An urgent CT brain confirmed acute and subacute bilateral subdural hematomas, the largest was on the right side measuring up to 21 mm in maximal depth compared to 7 mm on the left. Midline shift of approximately 4 mm with underlying mass effect of the right cerebral hemisphere was noted [Figure 1]. MRI brain revealed no diffusion weighted changes suggestive of TIA or stroke and confirmed bilateral subdural hematomas [Figure 2]. The patient was admitted to the acute stroke unit stroke unit for neuro-observation. Octaplex (25 IU/kg) was given to reverse the effect of rivaroxaban which the patient was taking for atrial fibrillation. Two days following admission the episodes of weakness had completely resolved and no surgical intervention was required.
SDH results from bleeding between the dura and the arachnoid membranes. Age and neurologic status, as assessed with the Glasgow coma scale (GCS) are important prognostic indicators. Although extremely rare and has not been reported independently due to SDH, this unusual presentation with self-limiting episodes of weakness involving one side of the body should be differentiated from other neurological conditions which may represent different pathological mechanism of such rare presentation particularly TIA /stroke ,cortical spreading depression and sub-types of seizure with ictal paralysis .
In this case the episodes of weakness were recurrent over a period of five days and of note both onset and recovery were immediate which has not been preceded or followed by any symptoms/signs suggestive of seizure. Although EEG was not performed on this case however the clinical pattern of symptoms, rapid and complete resolved of the weakness over a short period of time, sustained and stable neurological status over extended period of follow up, the fact that no surgical intervention or antiepileptic medications required, all these together reduced possibility of seizure or CSD and raised possibility of acute SDH as distinctive underlying cause. Furthermore presence of acute and subacute SDH was confirmed radiologically.
Interestingly the hemiplegia in this case was ipsilateral to the side of the largest hematoma which would be infrequently reported in the literature. Acute symptomatic SDH is a neurologic emergency that may require surgical intervention to prevent complications like irreversible brain injury and death due to hematoma expansion, elevated intracranial pressure and brain herniation. The decision of operative versus non-operative management is taken on a case by case basis and is based on multiple factors. Our patient was considered initially for surgery based on his symptoms and CT findings and hence was given octaplex to reverse the effects of anticoagulant. However he was ultimately treated non-operatively due to several factors which included high risk of bleeding, advanced age, anticoagulant treatment and the history of chronic myeloid leukemia . Our patient made a complete recovery and was discharged home after five days.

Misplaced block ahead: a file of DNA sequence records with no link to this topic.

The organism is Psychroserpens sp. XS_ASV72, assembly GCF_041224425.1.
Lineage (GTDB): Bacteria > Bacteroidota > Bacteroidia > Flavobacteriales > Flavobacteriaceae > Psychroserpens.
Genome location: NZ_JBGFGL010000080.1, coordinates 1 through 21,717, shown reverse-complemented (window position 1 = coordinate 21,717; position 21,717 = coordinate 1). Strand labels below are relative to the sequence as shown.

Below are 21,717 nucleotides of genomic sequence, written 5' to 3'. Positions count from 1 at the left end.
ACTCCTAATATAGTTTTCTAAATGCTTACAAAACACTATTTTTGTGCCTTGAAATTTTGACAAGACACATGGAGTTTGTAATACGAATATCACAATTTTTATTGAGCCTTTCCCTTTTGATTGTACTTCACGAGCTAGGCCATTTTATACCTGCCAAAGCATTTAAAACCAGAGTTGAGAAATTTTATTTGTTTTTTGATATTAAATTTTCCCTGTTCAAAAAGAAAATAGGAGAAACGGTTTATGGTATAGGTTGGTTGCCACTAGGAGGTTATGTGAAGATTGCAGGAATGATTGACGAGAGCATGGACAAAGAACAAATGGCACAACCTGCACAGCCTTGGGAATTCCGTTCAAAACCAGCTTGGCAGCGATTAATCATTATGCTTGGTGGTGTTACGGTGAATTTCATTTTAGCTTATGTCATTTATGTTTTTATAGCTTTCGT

In our case Octaplex was used to reverse the effects of rivaroxaban. Although there is no data available at the moment to support the role of octaplex in the management of SDH it may help to stop the bleeding and prevent haematoma expansion, however more research is needed .
Although extremely rare it would seem that, transient, self-limiting episodes of hemiplegia can occur due to subdural hematomas. The presenting symptom of intermittent episodes of weakness may mimic TIA or stroke and resembling to that have been reported in seizure with ictal paralysis and cortical spreading depression (CSD). Interestingly the pattern of recovery in our case differs from that of a TIA in that recovery was immediate rather than gradual and the patient remained neurologically stable after a short period of complete recovery and this may represent one of the pathological process, that is, may be a direct intermittent pressure on the cortex from the haematoma rather than ischaemia associated with vessel occlusion. Even though EEG was not performed on this case, however diagnostic tests for epileptic seizures, such as an EEG and ictal SPECT should be consider ruling out possibilities.
Conflict of Interest
All the authors declared that they have no conflict of interest.
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Copyright: © 2019 Corrigan J, et al. This is an open access article distributed under the Creative Commons Attribution License, which permits unrestricted use, distribution, and reproduction in any medium, provided the original work is properly cited.